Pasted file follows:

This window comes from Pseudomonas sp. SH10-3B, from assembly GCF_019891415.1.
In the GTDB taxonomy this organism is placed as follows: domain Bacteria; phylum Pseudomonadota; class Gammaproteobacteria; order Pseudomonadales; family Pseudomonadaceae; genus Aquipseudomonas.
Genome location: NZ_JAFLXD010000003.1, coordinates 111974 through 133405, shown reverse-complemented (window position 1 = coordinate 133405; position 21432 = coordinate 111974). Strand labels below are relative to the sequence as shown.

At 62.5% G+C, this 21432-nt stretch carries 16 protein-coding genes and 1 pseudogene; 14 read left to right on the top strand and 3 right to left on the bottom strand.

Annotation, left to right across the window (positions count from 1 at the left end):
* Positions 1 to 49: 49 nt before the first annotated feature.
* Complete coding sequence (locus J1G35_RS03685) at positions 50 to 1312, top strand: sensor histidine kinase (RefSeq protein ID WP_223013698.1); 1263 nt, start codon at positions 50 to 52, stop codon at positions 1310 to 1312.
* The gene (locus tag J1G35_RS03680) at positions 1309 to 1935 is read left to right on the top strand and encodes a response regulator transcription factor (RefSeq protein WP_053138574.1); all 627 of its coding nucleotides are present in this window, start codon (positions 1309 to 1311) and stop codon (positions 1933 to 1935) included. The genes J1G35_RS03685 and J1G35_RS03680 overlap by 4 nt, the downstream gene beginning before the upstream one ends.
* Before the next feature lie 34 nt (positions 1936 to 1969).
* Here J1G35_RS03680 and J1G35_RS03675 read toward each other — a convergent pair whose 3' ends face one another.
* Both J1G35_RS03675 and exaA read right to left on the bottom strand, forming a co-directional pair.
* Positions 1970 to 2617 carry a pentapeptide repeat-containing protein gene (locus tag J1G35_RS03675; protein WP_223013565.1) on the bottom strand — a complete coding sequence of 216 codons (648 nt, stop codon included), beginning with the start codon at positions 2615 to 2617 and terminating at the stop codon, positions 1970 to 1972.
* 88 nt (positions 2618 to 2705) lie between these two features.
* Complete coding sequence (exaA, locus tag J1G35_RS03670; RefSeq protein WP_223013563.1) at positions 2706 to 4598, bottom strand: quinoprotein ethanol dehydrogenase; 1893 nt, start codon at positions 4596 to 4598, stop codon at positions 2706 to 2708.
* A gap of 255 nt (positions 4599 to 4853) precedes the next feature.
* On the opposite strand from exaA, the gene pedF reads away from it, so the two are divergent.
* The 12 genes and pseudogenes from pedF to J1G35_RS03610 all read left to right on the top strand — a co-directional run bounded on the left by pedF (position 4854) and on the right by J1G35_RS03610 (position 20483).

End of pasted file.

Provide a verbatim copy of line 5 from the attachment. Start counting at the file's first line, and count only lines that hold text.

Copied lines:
Annotation, left to right across the window (positions count from 1 at the left end):